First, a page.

84:5 Happy are those whose strength is in you, in whose heart are the highways to Zion.
84:6 As they go through the valley of Baca they make it a place of springs; the early rain also covers it with pools.
84:7 They go from strength to strength; the God of gods will be seen in Zion.

So at work last week, the 7-3 staff member wanted to communicate to me how this “extra” client had personality tendencies that were high maintenance and hard to manage for that particular staff person.   I happen to know the director last week had used LB’s “extra” to lead check in group for at least two mornings.  LB also stepped up to act out her own future in a psychodrama visioning around that path.   She chose butterflies on a scarf to represent her future new life and skulls to represent the three overdoses she had taken in the last month.  She called upon her memories of a mother who had been through similar circumstances but was further along the road.  She embodied the chair and the story three times over to nurture the ground of her soul and grow more resources in her spirit. 

Sure she complained a little more and inserted herself for attention AND she was growing and we needed to be her yellow lines for her driving lane, not her branch in the face as she rolls ahead straight.  At least she had the resources to move and grow. 

Sometimes those of us who need a lane are “extra.”

Finally a song that expresses what is like when you see God everywhere and cannot help but pray unceasingly. 

 “Holy Now” by Peter Mayer

https://www.youtube.com/watch?v=KiypaURysz4

When I was a boy, each week, On Sunday, we would go to church
And pay attention to the priest, He would read the holy word
And consecrate the holy bread, And everyone would kneel and bow
Today the only difference is Everything is holy now, Everything, everything, Everything is holy now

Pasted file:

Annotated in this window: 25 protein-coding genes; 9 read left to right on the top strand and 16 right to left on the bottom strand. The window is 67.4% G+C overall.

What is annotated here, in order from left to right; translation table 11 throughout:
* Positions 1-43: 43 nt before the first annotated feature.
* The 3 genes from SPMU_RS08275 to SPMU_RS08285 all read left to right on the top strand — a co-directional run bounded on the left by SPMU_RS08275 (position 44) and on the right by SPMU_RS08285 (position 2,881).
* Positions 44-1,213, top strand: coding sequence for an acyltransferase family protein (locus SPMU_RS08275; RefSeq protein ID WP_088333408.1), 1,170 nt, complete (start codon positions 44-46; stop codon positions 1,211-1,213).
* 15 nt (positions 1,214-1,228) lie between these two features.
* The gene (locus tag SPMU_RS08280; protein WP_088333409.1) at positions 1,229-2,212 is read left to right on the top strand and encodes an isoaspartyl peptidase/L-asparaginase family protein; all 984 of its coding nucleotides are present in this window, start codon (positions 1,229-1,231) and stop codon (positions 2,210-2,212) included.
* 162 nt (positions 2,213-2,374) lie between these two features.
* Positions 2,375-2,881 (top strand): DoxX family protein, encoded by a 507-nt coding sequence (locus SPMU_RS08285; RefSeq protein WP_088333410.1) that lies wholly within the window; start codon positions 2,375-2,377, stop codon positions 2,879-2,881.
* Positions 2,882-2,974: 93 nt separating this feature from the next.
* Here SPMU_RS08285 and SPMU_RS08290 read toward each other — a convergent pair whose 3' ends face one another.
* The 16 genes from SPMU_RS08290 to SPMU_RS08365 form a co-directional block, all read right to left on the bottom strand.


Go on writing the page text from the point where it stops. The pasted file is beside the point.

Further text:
When I was in Sunday school, We would learn about the time
Moses split the sea in two, Jesus made the water wine
And I remember feeling sad, That miracles don t happen still
But now I can’t keep track, Cause everything is a miracle
Everything, Everything, Everything s a miracle

Wine from water is not so small, But an even better magic trick
Is that anything is here at all, So the challenging thing becomes
Not to look for miracles, But finding where there isn t one

When holy water was rare at best, It barely wet my fingertips
But now I have to hold my breath, Like I’m swimming in a sea of it
It used to be a world half there, Heaven s second rate hand-me-down
But I walk it with a reverent air, Cause everything is holy now
Everything, everything, Everything is holy now

Read a questioning child s face, And say it s not a testament.
That’d be very hard to say, See another new morning come,
And say it s not a sacrament, I tell you that it can t be done

This morning, outside I stood, And saw a little red-winged bird
Shining like a burning bush, Singing like a scripture verse
It made me want to bow my head, I remember when church let out
How things have changed since then, Everything is holy now

It used to be a world half-there, Heaven,  second rate hand-me-down
But I walk it with a reverent air, Cause everything is holy now